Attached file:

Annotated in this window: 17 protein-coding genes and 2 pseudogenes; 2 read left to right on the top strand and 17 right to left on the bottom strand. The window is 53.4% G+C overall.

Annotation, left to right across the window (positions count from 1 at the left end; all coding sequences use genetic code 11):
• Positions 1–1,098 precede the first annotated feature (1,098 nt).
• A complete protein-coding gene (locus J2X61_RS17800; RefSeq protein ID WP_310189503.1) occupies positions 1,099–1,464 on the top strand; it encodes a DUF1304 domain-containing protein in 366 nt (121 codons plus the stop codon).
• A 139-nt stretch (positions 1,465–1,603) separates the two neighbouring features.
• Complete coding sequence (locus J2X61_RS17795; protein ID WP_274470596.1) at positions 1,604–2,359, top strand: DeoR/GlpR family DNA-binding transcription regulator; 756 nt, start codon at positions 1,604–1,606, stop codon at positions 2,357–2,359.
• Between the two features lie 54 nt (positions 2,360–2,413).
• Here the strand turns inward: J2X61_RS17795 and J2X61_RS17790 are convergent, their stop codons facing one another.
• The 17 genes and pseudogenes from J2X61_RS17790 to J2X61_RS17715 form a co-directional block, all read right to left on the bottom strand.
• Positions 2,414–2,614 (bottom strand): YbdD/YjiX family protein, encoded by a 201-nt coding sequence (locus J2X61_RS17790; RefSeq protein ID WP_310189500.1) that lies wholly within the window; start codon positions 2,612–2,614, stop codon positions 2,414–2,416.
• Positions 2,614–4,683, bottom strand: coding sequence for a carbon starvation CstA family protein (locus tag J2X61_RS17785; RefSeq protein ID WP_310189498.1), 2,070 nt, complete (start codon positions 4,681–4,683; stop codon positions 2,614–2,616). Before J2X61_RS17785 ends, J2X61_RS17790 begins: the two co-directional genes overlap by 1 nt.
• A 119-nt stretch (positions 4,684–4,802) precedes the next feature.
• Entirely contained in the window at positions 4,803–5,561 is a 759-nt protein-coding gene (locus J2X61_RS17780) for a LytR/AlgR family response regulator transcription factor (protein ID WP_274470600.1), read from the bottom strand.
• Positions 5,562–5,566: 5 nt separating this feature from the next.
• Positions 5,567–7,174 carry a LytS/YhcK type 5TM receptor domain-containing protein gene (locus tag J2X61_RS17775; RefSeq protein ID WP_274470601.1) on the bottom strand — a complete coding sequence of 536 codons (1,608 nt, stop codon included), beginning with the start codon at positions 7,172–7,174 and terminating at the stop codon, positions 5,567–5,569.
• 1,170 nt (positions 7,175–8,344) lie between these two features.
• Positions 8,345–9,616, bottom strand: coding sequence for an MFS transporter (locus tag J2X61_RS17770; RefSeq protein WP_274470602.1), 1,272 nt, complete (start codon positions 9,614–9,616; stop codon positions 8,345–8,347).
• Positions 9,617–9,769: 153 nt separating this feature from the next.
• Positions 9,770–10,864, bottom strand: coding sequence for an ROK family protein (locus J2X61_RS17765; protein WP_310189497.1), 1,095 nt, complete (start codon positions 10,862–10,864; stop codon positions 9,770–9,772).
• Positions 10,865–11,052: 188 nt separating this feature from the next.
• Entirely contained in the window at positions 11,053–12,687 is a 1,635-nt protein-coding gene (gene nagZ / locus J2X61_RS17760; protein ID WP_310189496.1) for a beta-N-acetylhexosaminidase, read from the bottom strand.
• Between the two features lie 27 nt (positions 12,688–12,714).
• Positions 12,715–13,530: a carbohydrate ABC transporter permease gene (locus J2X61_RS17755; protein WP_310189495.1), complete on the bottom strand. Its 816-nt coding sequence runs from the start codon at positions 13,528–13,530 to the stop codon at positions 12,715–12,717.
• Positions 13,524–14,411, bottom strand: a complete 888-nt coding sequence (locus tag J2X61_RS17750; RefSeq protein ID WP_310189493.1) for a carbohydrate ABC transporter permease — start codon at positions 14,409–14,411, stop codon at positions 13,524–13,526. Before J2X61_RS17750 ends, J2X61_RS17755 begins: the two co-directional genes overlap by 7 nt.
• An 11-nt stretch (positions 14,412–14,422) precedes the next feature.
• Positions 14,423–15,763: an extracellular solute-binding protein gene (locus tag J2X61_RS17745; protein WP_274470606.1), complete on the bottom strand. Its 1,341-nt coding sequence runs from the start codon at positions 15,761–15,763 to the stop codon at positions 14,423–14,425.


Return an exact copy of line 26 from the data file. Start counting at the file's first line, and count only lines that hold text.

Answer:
• Positions 14,423–15,763: an extracellular solute-binding protein gene (locus tag J2X61_RS17745; protein WP_274470606.1), complete on the bottom strand. Its 1,341-nt coding sequence runs from the start codon at positions 15,761–15,763 to the stop codon at positions 14,423–14,425.